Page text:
November 25, 2020|

Helen Talbot – Growing up in Hundred Acres in the 40s and 50s

I lived in Hundred Acres from 1944 till 1964 when I left to study in Edinburgh.  My parents were born in Portsmouth and spent most of the war years in the New Forest while my father taught the children from his school who were evacuated from Portsmouth.  Later, he was moved to the Spitfire factory near Southampton, working on quality control.  My mother looked after their two boys, one born just before the war and the other born while they were in the New Forest.

The history of Hundred Acres

Most of the information in this section came from an article by Alfred Stubbington who was born in Hundred Acres in 1888. For more, read the article Alfred Stubbington – Market Gardener.

Alfie Stubbington was born at No. 12 Hundred Acres, the right-hand semi-detached house in the picture.

It is typical of the houses which had three bedrooms, no bathroom, and a rudimentary kitchen.  The water came from one of the wells nearby.

Alfie married and this became his family home.  He had ten children and his daughter Ruby describes how they slept four to a bed.  When needed, Alfie would keep his children off school in order to help with harvesting.  He would be fined ten shillings which he regarded as money well spent.

Rookesbury Estate built the 24 houses in the 1840s for the forestry workers who lived in very poor-quality housing in the forest.

When parts of the Estate were sold in 1928, the workers had the chance to buy their house at a very advantageous price. For those who could not afford to buy their house, others in the community helped them by buying it for them and then leasing it back for a modest rent.

Thinking about the origins of the name, the word ‘Hundred’ at one time referred to the amount of land required to sustain a peasant family.  I am not convinced that this is the origin of the name and there were only 64 acres in the area, so the name has no clear origin.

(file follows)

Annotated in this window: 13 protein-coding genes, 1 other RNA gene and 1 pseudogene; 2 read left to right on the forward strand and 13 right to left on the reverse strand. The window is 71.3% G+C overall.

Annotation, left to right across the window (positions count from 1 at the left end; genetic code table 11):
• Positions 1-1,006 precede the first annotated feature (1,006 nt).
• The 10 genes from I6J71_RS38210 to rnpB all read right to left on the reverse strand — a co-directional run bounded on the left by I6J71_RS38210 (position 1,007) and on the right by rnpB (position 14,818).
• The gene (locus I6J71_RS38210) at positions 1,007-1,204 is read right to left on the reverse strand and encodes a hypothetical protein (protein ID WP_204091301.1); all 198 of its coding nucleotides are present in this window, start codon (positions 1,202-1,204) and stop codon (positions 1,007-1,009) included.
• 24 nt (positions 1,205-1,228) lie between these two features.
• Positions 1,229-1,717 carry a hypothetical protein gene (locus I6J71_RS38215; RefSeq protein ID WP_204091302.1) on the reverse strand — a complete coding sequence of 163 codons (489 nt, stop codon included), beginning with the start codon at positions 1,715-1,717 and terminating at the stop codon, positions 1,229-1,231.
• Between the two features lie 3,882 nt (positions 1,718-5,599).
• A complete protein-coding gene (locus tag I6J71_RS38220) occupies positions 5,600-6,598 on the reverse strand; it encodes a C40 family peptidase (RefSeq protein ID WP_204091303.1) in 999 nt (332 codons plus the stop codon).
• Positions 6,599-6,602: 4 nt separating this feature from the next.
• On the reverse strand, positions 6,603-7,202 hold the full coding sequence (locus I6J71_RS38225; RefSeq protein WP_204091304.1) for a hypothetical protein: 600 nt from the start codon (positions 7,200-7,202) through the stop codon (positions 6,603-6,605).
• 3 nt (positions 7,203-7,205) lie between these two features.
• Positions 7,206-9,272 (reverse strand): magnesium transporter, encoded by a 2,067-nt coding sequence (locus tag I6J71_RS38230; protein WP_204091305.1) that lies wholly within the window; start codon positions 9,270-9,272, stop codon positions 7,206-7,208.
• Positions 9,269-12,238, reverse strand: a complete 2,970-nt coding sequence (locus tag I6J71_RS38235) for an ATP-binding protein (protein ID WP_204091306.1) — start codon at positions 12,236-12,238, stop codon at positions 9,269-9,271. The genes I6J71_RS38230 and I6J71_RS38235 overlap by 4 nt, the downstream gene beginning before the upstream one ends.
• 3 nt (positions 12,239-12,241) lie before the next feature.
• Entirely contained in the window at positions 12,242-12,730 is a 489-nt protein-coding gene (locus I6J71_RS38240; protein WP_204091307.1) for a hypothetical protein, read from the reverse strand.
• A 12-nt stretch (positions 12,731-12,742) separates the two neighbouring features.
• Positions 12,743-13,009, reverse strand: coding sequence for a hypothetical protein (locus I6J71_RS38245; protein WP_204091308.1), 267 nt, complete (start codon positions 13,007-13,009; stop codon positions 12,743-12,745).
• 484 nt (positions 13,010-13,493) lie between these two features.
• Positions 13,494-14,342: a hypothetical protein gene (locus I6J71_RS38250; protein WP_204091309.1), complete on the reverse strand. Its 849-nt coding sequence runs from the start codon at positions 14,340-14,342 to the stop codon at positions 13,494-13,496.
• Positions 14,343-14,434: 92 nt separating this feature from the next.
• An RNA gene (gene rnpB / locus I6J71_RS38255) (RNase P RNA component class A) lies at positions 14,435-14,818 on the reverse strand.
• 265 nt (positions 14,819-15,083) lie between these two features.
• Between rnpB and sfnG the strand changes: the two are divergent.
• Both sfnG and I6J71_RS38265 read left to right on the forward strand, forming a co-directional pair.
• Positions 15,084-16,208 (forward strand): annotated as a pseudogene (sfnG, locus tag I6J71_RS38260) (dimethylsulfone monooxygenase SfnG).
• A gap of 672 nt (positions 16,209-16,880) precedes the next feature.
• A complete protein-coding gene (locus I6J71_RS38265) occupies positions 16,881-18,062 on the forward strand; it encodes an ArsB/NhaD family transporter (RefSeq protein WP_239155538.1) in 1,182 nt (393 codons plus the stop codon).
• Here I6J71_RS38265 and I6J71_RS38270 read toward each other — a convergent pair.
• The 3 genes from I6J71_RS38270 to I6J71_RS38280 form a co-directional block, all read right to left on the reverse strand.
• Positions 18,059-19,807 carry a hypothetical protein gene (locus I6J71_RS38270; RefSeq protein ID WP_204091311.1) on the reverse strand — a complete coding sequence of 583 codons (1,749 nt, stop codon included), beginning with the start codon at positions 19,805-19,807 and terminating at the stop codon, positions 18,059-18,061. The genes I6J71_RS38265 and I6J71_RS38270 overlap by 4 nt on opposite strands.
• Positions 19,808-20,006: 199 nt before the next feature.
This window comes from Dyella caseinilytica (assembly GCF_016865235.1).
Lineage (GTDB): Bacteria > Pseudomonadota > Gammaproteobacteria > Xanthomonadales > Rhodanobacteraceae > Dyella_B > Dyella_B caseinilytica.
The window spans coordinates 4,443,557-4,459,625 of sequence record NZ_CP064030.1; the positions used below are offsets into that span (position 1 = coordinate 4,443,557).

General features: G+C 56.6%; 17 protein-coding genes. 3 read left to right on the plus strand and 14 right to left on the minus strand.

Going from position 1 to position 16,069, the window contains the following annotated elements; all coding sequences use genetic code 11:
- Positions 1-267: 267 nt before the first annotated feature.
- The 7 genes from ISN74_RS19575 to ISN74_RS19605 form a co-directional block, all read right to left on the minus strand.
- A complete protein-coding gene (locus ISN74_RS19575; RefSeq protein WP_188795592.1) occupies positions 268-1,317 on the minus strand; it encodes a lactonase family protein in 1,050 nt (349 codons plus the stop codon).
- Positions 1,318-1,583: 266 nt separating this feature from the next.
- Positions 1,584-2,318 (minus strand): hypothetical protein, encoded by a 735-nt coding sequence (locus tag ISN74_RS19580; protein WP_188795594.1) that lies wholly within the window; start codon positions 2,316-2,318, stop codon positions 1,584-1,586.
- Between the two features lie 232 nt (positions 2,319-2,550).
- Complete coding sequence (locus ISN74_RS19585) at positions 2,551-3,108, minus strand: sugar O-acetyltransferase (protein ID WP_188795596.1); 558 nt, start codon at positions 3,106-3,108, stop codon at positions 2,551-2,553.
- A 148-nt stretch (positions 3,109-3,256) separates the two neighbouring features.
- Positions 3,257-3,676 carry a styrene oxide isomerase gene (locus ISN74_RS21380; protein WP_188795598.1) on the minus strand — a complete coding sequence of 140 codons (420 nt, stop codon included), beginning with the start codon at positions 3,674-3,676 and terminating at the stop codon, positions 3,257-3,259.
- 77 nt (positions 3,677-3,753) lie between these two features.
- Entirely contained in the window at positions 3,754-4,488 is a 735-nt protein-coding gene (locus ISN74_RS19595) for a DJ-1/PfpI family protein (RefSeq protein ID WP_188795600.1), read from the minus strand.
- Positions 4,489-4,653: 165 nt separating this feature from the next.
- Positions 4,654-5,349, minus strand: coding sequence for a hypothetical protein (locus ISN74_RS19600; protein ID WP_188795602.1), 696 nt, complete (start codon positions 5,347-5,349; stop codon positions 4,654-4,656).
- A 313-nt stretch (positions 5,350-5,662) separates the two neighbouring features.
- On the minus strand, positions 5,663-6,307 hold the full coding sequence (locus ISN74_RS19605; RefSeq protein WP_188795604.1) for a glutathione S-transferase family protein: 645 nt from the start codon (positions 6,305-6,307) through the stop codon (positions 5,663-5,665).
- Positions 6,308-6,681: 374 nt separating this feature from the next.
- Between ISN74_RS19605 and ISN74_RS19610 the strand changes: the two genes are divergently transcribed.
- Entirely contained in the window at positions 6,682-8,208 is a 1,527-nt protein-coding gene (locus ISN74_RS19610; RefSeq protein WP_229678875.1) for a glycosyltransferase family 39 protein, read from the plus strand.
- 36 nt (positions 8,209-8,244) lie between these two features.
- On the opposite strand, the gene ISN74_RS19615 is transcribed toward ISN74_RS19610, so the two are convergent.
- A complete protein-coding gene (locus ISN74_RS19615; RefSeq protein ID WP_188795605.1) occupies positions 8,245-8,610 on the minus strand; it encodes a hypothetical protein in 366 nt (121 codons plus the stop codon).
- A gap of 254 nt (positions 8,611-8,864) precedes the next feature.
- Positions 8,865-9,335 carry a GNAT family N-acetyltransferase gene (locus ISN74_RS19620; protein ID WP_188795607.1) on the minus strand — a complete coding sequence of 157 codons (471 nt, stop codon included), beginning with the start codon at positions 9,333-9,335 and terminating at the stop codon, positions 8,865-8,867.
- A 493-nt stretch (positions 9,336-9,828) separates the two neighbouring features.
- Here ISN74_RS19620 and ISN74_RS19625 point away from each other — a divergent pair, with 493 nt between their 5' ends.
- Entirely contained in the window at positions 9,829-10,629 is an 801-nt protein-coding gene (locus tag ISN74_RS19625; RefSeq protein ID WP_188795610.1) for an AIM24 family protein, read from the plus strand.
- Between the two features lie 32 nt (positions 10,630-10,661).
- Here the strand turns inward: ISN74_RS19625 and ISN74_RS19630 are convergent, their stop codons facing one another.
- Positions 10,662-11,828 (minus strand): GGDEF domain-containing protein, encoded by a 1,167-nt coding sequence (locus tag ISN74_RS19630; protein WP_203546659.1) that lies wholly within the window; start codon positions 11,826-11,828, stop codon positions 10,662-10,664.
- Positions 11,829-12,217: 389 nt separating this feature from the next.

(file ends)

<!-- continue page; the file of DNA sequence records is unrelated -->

Hundred Acres is east of Wickham off the B2177 Road to Southwick. The layout of the houses has nine sets of semi-detached houses in one line, each with a long thin plot of land which the owners could use to grow their own food. A separate set of three semi-detached houses is nearby. The area was carved out of what was then forestry land owned by Rookesbury.

My Parents move to Hundred Acres

My parents bought a plot of land adjacent to the area allocated to Hundred Acres.  This was on the bridle path joining Rookesbury to Boarhunt. The land had to be cleared before they could use it. They moved there in August 1943, once my Dad was no longer needed at the Spitfire Factory and he returned to teach in Portsmouth.

This aerial photo taken in the late 1960s shows our land as it was after my parents gave up growing flowers.  The caravan which is the third building from the left is the one my parents brought with them from the New Forest.  At that time they had two boys,  one was aged 6 months and the other 4 years old.  There was no running water and they had to dig a well tapping into the many aquifers in the area.  They also had to manage without electricity at first.  At some time around when I was born, my father decided we needed more space so he bought an army hut in Gosport and had it transported to the site.  It became our family home.  There was no bathroom and only a rudimentary kitchen.  Building the new house took several years because they had to convince the planning authorities that they were agricultural workers in order to get permission.

Eventually the well had a pump fitted providing water on demand but if the irrigation was run for too long there might be no water in the house.  The well also provided fridge facilities.  My mother would fill a bucket with things like milk and butter and lower it down the well by a rope to keep them cool.  At the top of the picture, you can see the layout of the plots which originated from the initial Hundred Acres plots.The garden is as it was after they gave up growing flowers.  Eventually it became a beautiful ornamental garden.

Starting School

In 1949 at the age of five I attended Wickham Primary school.  I walked there and back 1.5 miles each way each day with my brother who was in the year above me.  There were no parents involved. We wandered across the main Southwick Road which today is a very busy road with fast moving traffic.    We walked in all weathers and when it rained, we arrived wet. The teacher would put our coats around the coke fire to dry.   With rationing still in full swing, we had free school lunches and a bottle of milk each day which we took mainly because we were hungry but the food was very basic.


This is my very first class school photo taken in the summer of 1950 with Miss Green sitting amongst her many pupils.  In fact she lived on Hundred Acres Road and went to school on her bike. We never seemed to learn anything and we all failed our 11 plus exam and went to Fareham Secondary Modern School.

When my parents retired in the early 1990s, they bought a house on the site of the school, now Glebe Corner.  So when I went to visit them I was always reminded that their house was in the playground.

Growing flowers